A 44-year-old woman came to our clinic with an asymptomatic slowly progressive swelling over her upper back. She first noticed it four years ago. Her medical history was unremarkable, and she did not have any sensory or motor changes. Clinical examination revealed a spherical non-tender swelling in the paraspinal area over the upper back, sized 7.0x6.5 cm [Figure 1]. Fluctuation was present on palpation, but thrill was absent. There were no other associated symptoms and no tenderness on spinal palpation. MRI revealed a well-defined, smooth-margin, oval-shaped swelling in the superficial-intermuscular plane. It lay underneath the trapezius, displacing the rhomboid and serratus posterior superior, and was superficial to the erector spinae muscles [Figure 2]. While extending deep and medially towards the right side of the spinous process, it stayed far-off the dorsal spinal rami. There was a clear plane between the cyst and surrounding muscles, with no local invasion [Figure 3]. Relationship with any identifiable nerve was absent, nor was it related to any nerve course. Central part appeared necrotic with blood-fluid levels, with calcifications in the wall [Figure 2A,3A]. Contrast-enhanced T1-weighted images showed ring-like capsular enhancement [Figures 2B,3B]. Fine needle aspiration cytology (FNAC) was inconclusive. The pre-operative diagnosis was that of a benign, purely-cystic, superficial-intermuscular, extra-spinal swelling, and the patient was scheduled for surgical excision.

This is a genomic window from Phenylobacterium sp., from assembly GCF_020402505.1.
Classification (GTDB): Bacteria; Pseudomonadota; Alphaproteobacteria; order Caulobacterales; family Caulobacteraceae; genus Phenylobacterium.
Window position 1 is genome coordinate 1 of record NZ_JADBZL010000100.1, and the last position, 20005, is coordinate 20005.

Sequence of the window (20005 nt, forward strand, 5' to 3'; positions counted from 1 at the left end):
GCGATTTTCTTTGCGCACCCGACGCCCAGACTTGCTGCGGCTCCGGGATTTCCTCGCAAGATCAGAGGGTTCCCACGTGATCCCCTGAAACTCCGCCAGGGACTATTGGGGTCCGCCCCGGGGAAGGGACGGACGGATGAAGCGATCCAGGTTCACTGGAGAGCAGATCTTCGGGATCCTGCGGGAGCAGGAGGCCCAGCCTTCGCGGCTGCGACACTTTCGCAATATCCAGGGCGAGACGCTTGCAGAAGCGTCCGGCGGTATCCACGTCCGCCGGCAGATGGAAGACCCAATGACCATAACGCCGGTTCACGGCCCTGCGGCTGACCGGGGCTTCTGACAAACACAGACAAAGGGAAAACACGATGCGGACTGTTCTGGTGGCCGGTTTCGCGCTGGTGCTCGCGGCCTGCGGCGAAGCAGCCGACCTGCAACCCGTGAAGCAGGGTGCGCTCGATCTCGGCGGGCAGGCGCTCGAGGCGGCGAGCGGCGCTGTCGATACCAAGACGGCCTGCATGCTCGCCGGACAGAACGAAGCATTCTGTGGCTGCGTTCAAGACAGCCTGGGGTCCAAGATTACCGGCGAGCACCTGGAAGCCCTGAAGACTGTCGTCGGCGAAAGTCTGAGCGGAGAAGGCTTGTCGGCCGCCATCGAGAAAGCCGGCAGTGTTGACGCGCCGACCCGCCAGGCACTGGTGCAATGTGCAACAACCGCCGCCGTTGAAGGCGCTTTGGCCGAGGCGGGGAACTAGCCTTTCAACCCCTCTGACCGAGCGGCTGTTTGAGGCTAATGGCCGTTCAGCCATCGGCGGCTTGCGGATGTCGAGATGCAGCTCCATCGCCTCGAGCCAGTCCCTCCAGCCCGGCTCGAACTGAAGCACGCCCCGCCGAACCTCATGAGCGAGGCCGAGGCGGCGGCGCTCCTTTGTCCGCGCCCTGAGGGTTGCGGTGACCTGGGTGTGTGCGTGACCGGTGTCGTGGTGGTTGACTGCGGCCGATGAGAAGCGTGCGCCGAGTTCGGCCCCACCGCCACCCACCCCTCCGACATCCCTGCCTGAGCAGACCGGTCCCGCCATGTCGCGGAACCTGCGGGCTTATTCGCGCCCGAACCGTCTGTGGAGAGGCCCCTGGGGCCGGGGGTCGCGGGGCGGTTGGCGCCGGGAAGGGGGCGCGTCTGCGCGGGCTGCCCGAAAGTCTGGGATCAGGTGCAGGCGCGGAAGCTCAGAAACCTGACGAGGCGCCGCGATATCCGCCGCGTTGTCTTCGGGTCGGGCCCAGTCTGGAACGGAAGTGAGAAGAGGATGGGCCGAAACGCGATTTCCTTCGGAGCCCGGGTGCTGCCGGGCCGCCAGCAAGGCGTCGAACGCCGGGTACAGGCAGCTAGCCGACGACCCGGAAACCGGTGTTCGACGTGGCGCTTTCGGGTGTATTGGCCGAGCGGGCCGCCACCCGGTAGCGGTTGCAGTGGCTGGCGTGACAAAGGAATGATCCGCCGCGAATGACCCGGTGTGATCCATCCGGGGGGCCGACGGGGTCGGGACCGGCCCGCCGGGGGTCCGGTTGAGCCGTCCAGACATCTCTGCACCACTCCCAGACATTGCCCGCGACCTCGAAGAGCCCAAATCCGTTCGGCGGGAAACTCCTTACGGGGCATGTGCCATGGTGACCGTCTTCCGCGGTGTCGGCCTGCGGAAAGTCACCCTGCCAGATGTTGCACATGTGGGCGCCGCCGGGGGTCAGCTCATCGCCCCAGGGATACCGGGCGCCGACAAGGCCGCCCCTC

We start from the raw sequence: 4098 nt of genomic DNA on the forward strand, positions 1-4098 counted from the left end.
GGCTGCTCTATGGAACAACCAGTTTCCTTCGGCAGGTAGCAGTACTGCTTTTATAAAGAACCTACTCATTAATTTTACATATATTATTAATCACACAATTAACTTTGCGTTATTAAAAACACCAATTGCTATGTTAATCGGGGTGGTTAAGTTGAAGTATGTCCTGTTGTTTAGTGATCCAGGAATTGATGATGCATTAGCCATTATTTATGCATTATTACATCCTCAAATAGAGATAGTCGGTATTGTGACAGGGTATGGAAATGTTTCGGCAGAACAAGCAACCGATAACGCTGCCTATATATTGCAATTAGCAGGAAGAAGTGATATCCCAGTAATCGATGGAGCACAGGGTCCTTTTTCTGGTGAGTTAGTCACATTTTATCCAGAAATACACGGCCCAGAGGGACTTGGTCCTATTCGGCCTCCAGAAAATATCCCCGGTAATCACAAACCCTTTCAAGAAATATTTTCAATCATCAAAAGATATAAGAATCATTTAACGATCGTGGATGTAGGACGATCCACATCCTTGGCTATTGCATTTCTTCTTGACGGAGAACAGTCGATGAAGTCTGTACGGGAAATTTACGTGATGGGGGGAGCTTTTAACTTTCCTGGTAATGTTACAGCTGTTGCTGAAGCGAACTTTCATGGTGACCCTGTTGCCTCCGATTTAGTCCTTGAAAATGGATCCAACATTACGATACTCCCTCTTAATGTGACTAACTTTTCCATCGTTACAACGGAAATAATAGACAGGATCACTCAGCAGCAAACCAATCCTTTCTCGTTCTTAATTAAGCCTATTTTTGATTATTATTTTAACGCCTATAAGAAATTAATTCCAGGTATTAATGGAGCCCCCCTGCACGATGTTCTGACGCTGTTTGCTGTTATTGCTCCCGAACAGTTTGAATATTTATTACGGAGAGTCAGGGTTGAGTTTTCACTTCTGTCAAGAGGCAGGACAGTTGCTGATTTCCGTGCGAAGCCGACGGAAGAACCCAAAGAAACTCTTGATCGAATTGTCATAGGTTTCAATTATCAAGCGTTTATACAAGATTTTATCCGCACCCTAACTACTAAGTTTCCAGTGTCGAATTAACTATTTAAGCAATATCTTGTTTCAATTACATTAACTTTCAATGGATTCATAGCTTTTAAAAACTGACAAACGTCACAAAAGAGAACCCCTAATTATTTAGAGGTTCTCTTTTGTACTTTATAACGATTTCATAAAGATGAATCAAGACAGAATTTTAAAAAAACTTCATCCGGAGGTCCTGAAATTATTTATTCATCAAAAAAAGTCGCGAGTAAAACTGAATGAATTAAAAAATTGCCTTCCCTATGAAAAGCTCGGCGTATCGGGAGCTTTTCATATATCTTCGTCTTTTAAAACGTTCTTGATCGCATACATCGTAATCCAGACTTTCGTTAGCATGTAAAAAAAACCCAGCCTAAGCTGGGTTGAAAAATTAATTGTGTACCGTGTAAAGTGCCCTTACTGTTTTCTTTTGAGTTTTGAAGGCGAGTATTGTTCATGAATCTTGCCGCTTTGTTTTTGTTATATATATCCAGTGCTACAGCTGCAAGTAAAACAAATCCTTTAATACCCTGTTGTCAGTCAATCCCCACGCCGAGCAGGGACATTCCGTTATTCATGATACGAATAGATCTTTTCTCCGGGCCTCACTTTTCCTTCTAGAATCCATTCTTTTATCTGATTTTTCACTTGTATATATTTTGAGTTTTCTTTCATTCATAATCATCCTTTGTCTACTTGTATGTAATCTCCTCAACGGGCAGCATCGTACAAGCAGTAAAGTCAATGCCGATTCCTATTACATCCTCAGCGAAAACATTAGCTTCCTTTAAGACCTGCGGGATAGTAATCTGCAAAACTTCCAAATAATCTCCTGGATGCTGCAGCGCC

After surgical exploration, incising the fascia and retracting the trapezius helped reach the cystic swelling underneath, covered with a glistening whitish-grey capsule [Figure 4]. It extended inferiorly and medially deep towards the spine, displacing the rhomboid and serratus posterior superior. Lying superficial to the erector spinae muscles, it extended towards the right spinous processes of upper thoracic vertebrae, but far-off from the spine or spinous ligaments [Figure 5]. Dissection proceeded effortlessly through a well-defined plane between the swelling and the surrounding muscles. While a fascial pedicle attached its base to the underlying soft tissues, it was not adherent to any surrounding nerves. After complete surgical excision, the resulting wound was reconstructed in layers from deep to superficial. Gross examination of the specimen revealed a cystic swelling sized 6.5x5.0x2.5 cm [Figure 6]. The cut-section contained dark reddish-brown areas, signifying haemorrhagic changes inside. Histopathological examination showed an encapsulated lesion with hyper and hypocellular areas. Bland oval to spindle-shaped cells was present. Hypercellular areas with nuclear palisading (oval-shaped Verocay bodies) were noted. Cystic degeneration was present in the centre. Neither nuclear atypia nor increased mitotic activity was visible [Figure 7]. Immunohistochemistry was positive for S–100, and negative for CD34, Cytokeratin-Pan (AE1/AE3), Smooth muscle actin, with Mib1 of 1%. Final diagnosis confirmed benign cystic schwannoma. Recovery during the postoperative period was uneventful, and the wound healed well with minimal scarring. There were no recurrences or other complications during the next one-year follow-up.